Oscan language

Oscan is an extinct Indo-European language of southern Italy. The language is also the namesake of the language group to which it belonged. As a member of the Italic languages, Oscan is therefore a sister language to Latin and Umbrian.

Denarius of Marsican Confederation with Oscan legend
Native toSamnium, Campania, Lucania, Calabria and Abruzzo
Regionsouth and south-central Italy
Extinct>79 CE[1]
Old Italic alphabet
Language codes
ISO 639-3osc
Approximate distribution of languages in Iron Age Italy in the sixth century BCE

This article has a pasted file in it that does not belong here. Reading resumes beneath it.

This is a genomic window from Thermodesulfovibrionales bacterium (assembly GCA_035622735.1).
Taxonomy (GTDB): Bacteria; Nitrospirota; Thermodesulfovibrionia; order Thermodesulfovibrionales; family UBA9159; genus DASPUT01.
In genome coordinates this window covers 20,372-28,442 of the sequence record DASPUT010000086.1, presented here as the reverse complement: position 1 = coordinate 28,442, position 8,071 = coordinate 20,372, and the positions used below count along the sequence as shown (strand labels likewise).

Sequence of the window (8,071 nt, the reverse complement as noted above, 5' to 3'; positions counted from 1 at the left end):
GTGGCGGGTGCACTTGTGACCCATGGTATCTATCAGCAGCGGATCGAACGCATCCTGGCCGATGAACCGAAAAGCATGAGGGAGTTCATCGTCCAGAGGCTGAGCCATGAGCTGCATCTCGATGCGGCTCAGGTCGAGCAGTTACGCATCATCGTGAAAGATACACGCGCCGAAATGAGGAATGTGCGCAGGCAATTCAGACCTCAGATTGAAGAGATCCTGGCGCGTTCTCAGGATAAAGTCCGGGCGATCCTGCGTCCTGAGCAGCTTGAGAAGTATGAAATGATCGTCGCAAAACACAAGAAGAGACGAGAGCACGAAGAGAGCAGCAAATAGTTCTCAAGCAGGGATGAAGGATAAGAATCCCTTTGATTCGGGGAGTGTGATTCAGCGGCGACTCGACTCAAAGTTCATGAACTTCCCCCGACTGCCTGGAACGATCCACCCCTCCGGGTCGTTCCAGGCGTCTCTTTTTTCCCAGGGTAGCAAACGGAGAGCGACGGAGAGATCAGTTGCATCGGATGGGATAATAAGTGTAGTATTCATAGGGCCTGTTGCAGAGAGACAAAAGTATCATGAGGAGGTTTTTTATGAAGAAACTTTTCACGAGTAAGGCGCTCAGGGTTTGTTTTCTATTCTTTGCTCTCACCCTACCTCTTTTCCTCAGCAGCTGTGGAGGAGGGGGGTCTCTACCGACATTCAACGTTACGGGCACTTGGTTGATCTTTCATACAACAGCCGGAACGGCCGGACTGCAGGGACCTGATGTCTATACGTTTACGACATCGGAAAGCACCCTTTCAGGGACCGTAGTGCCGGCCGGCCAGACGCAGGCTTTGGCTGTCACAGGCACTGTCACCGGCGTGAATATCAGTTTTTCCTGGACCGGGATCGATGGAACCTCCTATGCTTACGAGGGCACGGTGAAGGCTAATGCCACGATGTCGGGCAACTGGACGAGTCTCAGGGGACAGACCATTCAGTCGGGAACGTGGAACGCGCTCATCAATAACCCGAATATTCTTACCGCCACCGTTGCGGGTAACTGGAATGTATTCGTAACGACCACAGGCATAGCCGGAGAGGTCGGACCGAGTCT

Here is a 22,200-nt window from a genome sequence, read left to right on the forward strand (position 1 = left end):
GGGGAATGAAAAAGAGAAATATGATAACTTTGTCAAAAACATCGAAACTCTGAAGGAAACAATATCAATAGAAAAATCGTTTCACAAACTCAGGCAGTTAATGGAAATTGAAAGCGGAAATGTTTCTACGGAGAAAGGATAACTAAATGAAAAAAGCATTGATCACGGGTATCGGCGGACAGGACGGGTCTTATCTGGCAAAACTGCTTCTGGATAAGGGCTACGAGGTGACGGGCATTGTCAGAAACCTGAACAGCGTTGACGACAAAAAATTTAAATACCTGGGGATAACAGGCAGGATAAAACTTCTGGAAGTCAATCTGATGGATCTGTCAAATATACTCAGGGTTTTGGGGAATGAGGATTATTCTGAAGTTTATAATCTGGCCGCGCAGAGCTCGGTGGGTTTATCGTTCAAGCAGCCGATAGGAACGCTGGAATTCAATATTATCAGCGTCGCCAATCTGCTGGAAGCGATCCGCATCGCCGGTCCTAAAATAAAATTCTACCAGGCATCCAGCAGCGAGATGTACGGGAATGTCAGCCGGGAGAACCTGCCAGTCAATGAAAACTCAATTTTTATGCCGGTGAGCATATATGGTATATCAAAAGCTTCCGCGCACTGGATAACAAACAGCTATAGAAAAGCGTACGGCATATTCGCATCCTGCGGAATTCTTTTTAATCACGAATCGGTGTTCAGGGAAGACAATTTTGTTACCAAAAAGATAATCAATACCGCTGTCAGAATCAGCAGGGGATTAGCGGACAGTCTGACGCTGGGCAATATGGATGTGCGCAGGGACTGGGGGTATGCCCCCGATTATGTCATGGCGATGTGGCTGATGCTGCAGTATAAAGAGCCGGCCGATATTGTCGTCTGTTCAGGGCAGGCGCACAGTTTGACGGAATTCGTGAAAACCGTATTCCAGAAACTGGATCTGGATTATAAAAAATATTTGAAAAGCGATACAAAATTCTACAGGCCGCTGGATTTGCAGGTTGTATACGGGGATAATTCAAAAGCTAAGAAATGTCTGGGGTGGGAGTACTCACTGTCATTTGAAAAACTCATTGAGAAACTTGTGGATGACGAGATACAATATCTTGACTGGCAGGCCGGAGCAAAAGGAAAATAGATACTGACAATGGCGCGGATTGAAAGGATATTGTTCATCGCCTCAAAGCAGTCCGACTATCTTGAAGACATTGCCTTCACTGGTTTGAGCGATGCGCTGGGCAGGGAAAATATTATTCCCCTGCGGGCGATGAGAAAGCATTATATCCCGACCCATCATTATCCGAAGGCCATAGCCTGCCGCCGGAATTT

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Oscan was spoken by a number of tribes, including the Samnites,[2] the Aurunci (Ausones), and the Sidicini. The latter two tribes were often grouped under the name "Osci". The Oscan group is part of the Osco-Umbrian or Sabellic family, and includes the Oscan language and three variants (Hernican, Marrucinian and Paelignian) known only from inscriptions left by the Hernici, Marrucini and Paeligni, minor tribes of eastern central Italy. The language was spoken until approximately CE 100.[3]